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Print edition: August 2009


The Earth – for physicists

Scientists are beginning to understand the extent to which the evolution of our planet has been shaped by collisions, bombardments and catastrophes. John Baez tells the violent history of a pale-blue dot

Beyond the wonder material

The remarkable properties of graphene — a one-atom-thick sheet of carbon that was first isolated in 2004 — have produced a wave of discoveries in fundamental physics. But its new chemical cousin, graphane, may prove more amazing still, as Kostya Novoselov explains.

A tale of two minds

The Pakistani theorist Abdus Salam was the first Muslim scientist to win a Nobel prize. So why, wonders Gordon Fraser, have Salam’s achievements gone largely ignored by his homeland, whereas India has treated its great mathematical genius Srinivasa Ramanujan so differently?


Who's new at the Zoo?

Stage fright

The map and trap rap

Bang goes the waste


Feynman's 'quantum walk' observed

Seeing inside bones

Sand drips like water

DNA sifts nanotubes

Clothes that can see

News & Analysis

UK physics hit by fresh funding cuts

Universities give record level of support to the UK economy

Canadian reactor delays add to agency's troubles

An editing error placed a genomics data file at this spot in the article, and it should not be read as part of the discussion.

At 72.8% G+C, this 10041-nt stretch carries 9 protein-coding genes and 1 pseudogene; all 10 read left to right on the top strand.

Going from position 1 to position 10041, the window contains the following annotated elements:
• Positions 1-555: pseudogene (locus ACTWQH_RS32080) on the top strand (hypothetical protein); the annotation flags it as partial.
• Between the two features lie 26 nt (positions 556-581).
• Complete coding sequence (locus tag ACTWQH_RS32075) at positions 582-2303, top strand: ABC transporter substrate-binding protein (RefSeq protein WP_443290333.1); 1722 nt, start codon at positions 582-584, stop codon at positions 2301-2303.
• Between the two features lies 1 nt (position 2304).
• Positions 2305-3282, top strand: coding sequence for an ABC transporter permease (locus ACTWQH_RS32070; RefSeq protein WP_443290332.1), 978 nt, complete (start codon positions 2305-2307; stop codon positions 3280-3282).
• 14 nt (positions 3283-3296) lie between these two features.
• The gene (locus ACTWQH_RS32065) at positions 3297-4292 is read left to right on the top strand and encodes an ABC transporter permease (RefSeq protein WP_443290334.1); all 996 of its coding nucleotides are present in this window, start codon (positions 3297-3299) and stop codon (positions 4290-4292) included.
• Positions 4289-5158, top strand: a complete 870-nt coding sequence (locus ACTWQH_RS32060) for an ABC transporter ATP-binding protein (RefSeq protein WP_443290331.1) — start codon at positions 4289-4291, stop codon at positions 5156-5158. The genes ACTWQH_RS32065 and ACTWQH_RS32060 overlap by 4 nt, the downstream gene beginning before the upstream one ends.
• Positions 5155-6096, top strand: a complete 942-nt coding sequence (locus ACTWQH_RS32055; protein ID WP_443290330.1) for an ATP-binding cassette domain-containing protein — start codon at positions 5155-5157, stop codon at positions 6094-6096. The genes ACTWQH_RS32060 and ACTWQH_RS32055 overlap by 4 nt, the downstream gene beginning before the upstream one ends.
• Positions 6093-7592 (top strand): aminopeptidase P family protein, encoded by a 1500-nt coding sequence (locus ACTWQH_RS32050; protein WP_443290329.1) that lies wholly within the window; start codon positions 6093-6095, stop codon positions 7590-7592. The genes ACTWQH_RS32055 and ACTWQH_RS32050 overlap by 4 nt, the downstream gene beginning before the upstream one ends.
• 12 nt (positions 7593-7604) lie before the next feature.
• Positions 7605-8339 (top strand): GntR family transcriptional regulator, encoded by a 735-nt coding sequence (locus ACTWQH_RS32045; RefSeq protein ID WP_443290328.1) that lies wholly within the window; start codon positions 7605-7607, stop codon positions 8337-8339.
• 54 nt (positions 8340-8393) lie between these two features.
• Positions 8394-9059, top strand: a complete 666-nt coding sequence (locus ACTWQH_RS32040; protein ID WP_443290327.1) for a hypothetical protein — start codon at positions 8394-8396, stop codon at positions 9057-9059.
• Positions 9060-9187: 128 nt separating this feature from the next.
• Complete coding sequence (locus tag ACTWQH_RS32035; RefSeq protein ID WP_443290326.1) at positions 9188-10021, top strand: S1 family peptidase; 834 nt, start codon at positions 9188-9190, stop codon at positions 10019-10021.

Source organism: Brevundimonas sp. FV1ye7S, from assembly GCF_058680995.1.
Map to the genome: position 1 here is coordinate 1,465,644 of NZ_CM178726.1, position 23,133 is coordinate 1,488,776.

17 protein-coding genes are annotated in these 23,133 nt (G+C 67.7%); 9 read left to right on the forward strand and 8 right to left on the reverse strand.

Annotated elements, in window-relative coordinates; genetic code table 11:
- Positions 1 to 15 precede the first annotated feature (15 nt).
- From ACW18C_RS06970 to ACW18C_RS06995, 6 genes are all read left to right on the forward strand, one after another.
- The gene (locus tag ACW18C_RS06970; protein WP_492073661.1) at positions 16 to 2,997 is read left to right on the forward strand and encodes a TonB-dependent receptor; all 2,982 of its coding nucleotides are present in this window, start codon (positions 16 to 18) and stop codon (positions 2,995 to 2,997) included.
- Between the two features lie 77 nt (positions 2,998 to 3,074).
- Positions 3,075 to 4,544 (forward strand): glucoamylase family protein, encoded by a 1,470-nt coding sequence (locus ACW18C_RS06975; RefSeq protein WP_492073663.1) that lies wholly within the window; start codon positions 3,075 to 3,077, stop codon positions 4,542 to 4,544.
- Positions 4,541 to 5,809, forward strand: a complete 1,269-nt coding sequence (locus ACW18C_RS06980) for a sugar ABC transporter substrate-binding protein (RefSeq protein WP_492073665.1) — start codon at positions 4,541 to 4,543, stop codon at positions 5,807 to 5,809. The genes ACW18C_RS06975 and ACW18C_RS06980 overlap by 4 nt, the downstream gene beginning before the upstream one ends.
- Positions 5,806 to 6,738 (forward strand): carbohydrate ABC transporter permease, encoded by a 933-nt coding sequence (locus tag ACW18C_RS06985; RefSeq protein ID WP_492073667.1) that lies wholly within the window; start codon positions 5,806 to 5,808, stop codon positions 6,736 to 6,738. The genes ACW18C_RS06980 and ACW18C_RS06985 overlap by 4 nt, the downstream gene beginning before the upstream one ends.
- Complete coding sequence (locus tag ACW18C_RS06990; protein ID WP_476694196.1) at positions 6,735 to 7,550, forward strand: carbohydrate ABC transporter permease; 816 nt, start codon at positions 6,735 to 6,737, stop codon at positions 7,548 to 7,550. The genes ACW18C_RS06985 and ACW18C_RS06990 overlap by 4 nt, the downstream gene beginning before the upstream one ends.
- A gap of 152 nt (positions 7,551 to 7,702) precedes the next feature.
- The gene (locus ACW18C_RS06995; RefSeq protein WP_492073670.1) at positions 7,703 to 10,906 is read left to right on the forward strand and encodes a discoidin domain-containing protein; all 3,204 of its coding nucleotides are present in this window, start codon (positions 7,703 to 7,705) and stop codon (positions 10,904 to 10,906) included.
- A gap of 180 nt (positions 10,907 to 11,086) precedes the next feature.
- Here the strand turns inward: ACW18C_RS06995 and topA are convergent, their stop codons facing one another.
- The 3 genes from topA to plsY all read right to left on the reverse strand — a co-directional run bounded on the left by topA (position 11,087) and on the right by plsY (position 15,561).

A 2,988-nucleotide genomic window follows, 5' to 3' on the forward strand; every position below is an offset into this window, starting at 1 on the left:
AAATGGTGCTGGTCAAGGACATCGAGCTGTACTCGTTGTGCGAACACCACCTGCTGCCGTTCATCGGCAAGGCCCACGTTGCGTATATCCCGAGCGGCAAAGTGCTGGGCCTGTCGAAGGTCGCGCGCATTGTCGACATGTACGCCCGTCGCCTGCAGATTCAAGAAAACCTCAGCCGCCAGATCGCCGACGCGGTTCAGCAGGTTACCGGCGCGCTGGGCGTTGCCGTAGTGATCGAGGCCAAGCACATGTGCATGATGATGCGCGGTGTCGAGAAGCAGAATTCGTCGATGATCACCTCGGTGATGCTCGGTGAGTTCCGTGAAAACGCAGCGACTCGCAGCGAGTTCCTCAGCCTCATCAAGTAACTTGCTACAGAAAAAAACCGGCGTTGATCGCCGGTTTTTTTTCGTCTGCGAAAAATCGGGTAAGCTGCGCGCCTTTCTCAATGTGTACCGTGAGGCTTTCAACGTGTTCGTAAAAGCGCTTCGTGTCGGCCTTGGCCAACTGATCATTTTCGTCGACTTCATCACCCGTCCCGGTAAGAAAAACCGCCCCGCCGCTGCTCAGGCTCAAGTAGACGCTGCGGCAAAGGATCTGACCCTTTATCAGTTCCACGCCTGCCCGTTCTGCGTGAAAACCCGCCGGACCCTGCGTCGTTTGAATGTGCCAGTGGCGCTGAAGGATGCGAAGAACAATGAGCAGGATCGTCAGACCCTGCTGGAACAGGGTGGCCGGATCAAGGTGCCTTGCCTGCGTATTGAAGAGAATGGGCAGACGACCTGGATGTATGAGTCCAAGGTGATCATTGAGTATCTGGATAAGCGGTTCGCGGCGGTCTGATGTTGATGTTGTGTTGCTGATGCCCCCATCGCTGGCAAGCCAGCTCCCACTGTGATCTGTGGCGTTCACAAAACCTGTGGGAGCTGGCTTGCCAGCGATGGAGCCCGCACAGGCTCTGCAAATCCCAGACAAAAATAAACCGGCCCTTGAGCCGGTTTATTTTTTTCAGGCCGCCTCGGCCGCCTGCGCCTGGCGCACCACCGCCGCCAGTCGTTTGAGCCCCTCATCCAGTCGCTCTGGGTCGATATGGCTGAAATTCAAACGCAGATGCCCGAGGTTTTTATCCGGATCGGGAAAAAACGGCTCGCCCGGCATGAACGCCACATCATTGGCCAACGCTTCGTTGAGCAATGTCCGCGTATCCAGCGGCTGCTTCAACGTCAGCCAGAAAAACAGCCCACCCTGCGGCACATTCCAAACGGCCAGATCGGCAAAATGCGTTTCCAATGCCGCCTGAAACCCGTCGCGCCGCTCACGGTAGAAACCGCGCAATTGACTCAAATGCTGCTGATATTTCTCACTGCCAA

Extension for Spanish reactor fails to satisfy operator

Fledgling site challenges arXiv server

Public praise for science

The Copernicium revolution

Japan completes space lab

Pakistan boosts science budget

Science road map unveiled

Physicist sentenced for export violation

Japan accelerates ahead


Braced for bad times


Threats to ultra-high-field MRI

A new European directive designed to prevent workers from being exposed to high magnetic fields could potentially have a severe impact on research into magnetic resonance imaging, warns Denis Le Bihan

Critical Point

Religion explained

Robert P Crease uncovers the secret of the conflict between science and religion in responses to a Physics World survey


A bunch of Bologna

Supporting research in a recession

Out of time

Comments from

Fraud, misinformation and the open culture

Still wishful on fusion

Fiddling on the roof


From prairie to energy frontier

Robert Roser examines the history of Fermilab

Web life: Planet SciCast

Bite-size videos about science

How Britannia beat the waves

Revenge of the mathematicians

Revisit your enthusiasm


Scientists in the newsroom

Media fellowships can help physicists improve the way that they communicate their results to the outside world, and also offer valuable insights into how the other half live, as Helen Czerski describes

Once a physicist: Conrad C Lautenbacher Jr

Retired US Navy Vice Admiral Conrad C Lautenbacher Jr served as the administrator of the US National Oceanic and Atmospheric Administration (NOAA) from 2001 to 2008

Blue-LED developer bags award

Swiss physicist wins first Bell Prize

Stellar-evolution pioneer honoured

Movers and shakers

Lateral Thoughts

Blame it on the butterfly